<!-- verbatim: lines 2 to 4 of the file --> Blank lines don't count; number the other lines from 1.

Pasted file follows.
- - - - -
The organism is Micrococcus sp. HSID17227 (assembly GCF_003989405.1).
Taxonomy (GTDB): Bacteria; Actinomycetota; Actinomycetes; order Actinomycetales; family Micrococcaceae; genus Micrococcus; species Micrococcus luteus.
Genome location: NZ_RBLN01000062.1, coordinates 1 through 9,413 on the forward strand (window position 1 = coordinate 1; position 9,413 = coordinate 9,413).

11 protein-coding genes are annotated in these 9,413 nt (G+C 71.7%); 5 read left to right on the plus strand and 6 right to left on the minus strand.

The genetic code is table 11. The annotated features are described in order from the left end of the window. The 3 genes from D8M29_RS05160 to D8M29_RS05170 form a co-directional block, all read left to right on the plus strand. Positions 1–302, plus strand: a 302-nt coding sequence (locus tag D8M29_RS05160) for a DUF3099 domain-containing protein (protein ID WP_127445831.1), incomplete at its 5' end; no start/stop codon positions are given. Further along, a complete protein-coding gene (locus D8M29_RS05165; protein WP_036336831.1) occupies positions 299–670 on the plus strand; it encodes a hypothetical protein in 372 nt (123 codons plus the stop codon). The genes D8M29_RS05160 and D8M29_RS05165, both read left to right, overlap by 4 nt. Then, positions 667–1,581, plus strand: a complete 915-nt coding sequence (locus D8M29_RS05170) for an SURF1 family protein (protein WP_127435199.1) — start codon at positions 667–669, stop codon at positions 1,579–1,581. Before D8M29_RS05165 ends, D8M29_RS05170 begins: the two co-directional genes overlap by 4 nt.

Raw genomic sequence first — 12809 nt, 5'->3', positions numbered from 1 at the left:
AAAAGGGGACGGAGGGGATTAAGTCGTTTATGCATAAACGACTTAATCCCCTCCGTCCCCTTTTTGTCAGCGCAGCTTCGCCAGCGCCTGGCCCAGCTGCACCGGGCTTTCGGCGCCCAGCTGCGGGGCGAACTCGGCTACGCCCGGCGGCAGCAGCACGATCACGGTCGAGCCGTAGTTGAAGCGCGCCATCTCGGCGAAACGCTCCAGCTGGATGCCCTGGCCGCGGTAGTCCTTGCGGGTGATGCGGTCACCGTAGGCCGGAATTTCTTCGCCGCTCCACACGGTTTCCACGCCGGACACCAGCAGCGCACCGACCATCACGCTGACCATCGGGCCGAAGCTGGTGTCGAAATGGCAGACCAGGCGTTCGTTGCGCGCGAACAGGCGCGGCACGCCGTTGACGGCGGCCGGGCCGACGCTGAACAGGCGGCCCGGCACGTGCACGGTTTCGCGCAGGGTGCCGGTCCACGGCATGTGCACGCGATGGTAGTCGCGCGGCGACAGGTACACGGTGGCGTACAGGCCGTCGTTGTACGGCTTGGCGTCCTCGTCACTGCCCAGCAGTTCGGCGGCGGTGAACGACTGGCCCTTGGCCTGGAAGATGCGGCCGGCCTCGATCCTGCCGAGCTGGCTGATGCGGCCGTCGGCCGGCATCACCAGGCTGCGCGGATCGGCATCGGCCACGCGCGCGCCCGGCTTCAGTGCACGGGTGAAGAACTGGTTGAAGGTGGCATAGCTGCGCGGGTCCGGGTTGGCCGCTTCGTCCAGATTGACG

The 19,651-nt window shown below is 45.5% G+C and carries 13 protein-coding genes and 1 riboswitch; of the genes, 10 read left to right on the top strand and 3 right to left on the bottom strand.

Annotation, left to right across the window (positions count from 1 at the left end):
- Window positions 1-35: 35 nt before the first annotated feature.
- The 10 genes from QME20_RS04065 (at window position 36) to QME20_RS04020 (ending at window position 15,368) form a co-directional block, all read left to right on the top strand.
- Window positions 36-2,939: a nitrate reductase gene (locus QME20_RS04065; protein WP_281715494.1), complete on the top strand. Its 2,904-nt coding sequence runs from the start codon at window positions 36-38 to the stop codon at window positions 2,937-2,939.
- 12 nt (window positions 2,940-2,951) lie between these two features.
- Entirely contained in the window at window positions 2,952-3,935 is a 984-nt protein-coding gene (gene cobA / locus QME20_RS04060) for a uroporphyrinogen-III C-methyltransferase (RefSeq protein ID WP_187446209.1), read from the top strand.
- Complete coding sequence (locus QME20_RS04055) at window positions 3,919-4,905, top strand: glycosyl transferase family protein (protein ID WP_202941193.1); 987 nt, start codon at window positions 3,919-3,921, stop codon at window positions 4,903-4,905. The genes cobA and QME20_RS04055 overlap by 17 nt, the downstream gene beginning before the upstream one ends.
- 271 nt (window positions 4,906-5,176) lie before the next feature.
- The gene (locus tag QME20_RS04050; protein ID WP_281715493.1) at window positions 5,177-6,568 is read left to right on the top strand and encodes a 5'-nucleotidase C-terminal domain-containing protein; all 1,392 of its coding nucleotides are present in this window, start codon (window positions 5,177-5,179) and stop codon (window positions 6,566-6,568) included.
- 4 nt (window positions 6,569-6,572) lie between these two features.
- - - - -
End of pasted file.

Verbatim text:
Taxonomy (GTDB): Bacteria; Actinomycetota; Actinomycetes; order Actinomycetales; family Micrococcaceae; genus Micrococcus; species Micrococcus luteus.
Genome location: NZ_RBLN01000062.1, coordinates 1 through 9,413 on the forward strand (window position 1 = coordinate 1; position 9,413 = coordinate 9,413).

11 protein-coding genes are annotated in these 9,413 nt (G+C 71.7%); 5 read left to right on the plus strand and 6 right to left on the minus strand.